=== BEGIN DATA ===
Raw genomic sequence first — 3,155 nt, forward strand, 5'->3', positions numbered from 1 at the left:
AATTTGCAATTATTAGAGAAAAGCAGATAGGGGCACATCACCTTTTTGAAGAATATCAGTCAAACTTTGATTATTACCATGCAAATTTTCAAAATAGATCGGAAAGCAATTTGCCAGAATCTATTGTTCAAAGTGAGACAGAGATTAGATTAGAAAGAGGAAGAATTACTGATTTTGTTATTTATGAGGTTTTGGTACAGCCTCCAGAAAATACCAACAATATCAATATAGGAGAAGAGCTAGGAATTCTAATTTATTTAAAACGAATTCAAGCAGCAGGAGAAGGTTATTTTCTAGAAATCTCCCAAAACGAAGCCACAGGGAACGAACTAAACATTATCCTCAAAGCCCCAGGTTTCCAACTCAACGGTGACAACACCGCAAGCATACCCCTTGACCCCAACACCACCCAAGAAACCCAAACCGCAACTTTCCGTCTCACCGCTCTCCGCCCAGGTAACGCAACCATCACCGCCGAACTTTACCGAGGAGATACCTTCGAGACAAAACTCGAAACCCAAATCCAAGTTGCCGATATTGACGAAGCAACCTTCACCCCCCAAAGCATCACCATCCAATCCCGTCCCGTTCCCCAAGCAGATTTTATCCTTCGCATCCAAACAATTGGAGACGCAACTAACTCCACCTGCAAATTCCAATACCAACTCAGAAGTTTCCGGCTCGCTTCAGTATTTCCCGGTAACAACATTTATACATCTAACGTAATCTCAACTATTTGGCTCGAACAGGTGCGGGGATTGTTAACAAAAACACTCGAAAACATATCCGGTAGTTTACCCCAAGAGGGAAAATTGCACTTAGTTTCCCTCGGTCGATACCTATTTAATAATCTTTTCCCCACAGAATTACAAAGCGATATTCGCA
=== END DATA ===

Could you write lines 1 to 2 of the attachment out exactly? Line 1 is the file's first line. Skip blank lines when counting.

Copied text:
Raw genomic sequence first — 3,155 nt, forward strand, 5'->3', positions numbered from 1 at the left:
AATTTGCAATTATTAGAGAAAAGCAGATAGGGGCACATCACCTTTTTGAAGAATATCAGTCAAACTTTGATTATTACCATGCAAATTTTCAAAATAGATCGGAAAGCAATTTGCCAGAATCTATTGTTCAAAGTGAGACAGAGATTAGATTAGAAAGAGGAAGAATTACTGATTTTGTTATTTATGAGGTTTTGGTACAGCCTCCAGAAAATACCAACAATATCAATATAGGAGAAGAGCTAGGAATTCTAATTTATTTAAAACGAATTCAAGCAGCAGGAGAAGGTTATTTTCTAGAAATCTCCCAAAACGAAGCCACAGGGAACGAACTAAACATTATCCTCAAAGCCCCAGGTTTCCAACTCAACGGTGACAACACCGCAAGCATACCCCTTGACCCCAACACCACCCAAGAAACCCAAACCGCAACTTTCCGTCTCACCGCTCTCCGCCCAGGTAACGCAACCATCACCGCCGAACTTTACCGAGGAGATACCTTCGAGACAAAACTCGAAACCCAAATCCAAGTTGCCGATATTGACGAAGCAACCTTCACCCCCCAAAGCATCACCATCCAATCCCGTCCCGTTCCCCAAGCAGATTTTATCCTTCGCATCCAAACAATTGGAGACGCAACTAACTCCACCTGCAAATTCCAATACCAACTCAGAAGTTTCCGGCTCGCTTCAGTATTTCCCGGTAACAACATTTATACATCTAACGTAATCTCAACTATTTGGCTCGAACAGGTGCGGGGATTGTTAACAAAAACACTCGAAAACATATCCGGTAGTTTACCCCAAGAGGGAAAATTGCACTTAGTTTCCCTCGGTCGATACCTATTTAATAATCTTTTCCCCACAGAATTACAAAGCGATATTCGCA